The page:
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VSCO Cam for iOS review: A great minimalist photo editor gets even better

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The Good VSCO Cam has a cool interface layout for editing and putting effects on your photos. Fine-tuning capabilities with sliders for every effect help you get the look you want.

The Bad The Grid feed is curated and doesn't give you any way to post feedback or start a discussion. You can't break up the Grid by category to find photos that interest you.

The Bottom Line VSCO Cam is a great download for taking and editing photos, and with tools that take advantage of the iPad's larger screen and new Journal features, it's easy to recommend.


8.0 Overall
  • Setup 8
  • Features 8
  • Interface 7
  • Performance 9

Editors' note, November 13, 2014: This review has been updated with new features from version 4.0.

VSCO Cam is an elegant photo effects app with a minimalist interface, which lets you create great-looking shots in only a few steps. Now with version 4.0, VSCO Cam is optimized for iPad and offers new tools for both devices in this universal update.

VSCO Cam has been available since mid-2013, with great tools for editing images and a social layer came later with a photo feed that's sort of similar to what you get on Instagram. Unlike Instagram, the news feed (called "The Grid") is curated by VSCO Cam and doesn't have nearly the user base of Instagram. But where VSCO Cam shines is in its delightfully minimalist interface that boasts several more photo-editing tools for better quality shots.

What developers Visual Supply Company have done in the latest update is add new tools for both the iPad and iPhone versions. Both get new manual photo tools for things such as focus, white balance, and exposure, along with a Journal feature that lets you pair words with your photo projects.

Getting used to the layout

The new version got some design changes since its launch last year, but VSCO Cam has mostly kept its minimalist look that makes all the app's tools only a couple of taps away. It can be a little confusing at first with unnamed buttons and only icons to guide you, but once you learn the ropes, the controls start to make sense. To get started, you can touch the camera icon to snap a fresh photo or grab one from your iPhone camera library by touching the plus sign.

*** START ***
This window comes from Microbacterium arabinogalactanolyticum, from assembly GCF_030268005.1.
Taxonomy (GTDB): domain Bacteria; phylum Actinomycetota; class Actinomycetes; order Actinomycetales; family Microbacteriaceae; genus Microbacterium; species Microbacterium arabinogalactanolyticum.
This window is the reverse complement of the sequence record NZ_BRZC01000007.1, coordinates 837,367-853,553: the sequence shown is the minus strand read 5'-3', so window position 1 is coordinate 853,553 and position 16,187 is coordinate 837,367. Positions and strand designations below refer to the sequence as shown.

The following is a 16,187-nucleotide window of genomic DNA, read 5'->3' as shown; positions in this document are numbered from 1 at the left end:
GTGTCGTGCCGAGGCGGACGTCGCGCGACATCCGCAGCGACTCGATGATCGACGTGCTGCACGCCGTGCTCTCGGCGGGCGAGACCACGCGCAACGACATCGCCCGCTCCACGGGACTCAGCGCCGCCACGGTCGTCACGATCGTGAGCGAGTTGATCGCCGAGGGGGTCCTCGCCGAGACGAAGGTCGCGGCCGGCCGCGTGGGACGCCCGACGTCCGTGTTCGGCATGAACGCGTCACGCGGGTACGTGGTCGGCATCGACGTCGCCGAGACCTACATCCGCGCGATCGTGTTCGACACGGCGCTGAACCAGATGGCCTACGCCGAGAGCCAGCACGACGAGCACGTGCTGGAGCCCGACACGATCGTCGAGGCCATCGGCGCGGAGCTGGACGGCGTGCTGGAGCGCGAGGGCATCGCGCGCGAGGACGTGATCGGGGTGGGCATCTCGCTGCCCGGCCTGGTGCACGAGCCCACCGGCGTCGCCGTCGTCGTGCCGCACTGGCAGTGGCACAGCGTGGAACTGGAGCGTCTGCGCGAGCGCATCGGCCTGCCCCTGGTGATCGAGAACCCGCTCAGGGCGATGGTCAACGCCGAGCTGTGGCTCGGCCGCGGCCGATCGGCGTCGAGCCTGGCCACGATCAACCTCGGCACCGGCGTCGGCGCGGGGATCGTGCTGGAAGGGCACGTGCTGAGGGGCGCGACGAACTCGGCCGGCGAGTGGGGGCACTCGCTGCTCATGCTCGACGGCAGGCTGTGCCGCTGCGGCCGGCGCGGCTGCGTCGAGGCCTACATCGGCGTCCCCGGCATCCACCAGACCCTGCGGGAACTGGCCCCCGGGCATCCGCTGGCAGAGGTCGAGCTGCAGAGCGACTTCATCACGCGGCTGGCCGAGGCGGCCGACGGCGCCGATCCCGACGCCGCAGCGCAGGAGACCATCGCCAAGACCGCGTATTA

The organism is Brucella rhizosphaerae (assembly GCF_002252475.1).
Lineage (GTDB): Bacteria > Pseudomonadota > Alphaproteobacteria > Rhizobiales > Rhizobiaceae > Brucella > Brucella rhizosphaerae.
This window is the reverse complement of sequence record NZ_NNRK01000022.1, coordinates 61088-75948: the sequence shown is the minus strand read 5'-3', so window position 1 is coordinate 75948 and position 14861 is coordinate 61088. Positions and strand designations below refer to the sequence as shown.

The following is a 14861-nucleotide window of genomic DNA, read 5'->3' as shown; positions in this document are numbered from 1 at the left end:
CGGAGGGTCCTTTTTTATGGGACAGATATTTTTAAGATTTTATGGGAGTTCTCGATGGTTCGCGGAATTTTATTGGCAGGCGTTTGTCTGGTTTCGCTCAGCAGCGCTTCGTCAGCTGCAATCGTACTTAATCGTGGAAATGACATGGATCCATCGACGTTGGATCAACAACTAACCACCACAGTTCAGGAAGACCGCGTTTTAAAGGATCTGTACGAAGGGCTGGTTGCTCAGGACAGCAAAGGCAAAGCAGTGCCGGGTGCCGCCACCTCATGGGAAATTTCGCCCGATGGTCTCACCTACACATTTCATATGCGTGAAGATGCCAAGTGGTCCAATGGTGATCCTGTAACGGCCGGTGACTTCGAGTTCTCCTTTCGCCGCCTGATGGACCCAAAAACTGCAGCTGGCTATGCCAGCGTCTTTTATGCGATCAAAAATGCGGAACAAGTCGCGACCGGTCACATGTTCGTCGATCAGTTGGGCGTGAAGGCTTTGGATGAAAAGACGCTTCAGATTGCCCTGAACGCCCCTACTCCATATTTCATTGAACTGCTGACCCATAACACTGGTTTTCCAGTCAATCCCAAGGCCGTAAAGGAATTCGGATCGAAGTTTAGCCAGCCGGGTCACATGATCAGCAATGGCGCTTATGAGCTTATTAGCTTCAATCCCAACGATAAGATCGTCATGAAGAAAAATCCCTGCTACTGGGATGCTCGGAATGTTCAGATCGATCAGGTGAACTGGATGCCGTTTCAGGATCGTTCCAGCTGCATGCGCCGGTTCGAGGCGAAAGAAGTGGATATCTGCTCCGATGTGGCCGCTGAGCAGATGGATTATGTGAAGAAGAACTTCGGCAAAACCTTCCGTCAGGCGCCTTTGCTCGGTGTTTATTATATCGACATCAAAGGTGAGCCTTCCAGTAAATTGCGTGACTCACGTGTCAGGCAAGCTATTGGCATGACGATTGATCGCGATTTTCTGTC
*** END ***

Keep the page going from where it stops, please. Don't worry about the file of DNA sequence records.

The app has a sort of photographer's light table experience, where you import a photo from your library or the camera, then decide what to do with it. Touching a photo on your light table brings up a bank of buttons at the bottom for flagging it for later, performing edits, sharing to social networks, or deleting it.

Touching the edit icon (a combination of a paintbrush and wrench) gets you to a screen where you can choose between basic edits (wrench) or effects and filters (paintbrush). VSCO Cam's filter's are shown across the bottom of the screen on the iPhone, and down the side on the iPad, right withing thumbs reach. None of these filters have fancy names as you browse, and are instead just labeled things like B5, C1 and G3. Touching each button will show how the filter effects your photo, and each one has a slider so you can fine-tune the effect. On the iPad, you have the option to touch a grid-like button at the bottom to see how each filter changes your photo with big thumbnails.

More traditional editing tools such as brightness, contrast, and saturation are found behind the wrench icon, but you'll also find things like cropping and rotate tools.

On the iPad the controls are on the sides, right within thumb's reach. Screenshot by Jason Parker/CNET

Saving and sharing

When you're done adding filters and fine-tuning your image, you have a few options for sharing. You can post to Twitter, Instagram, Weibo, Google+ or Facebook, or you can simply save to your camera library, or send via e-mail. In the latest version you can also use VSCO Cam's Sync tool, that automatically syncs up your VSCO photos across your devices. In my testing it worked great, and synced images showed up almost immediately.

There's also a chance your photo will make into VSCO Cam's Grid (the social feed I mentioned earlier), but that is left up to whomever curates the feed. When you finish a photo, you'll see that it is pending for the grid, but it's pretty clear that the images that make it through are of high quality (judging from the feed), so you'll have to take a particularly nice shot and hope for the best.

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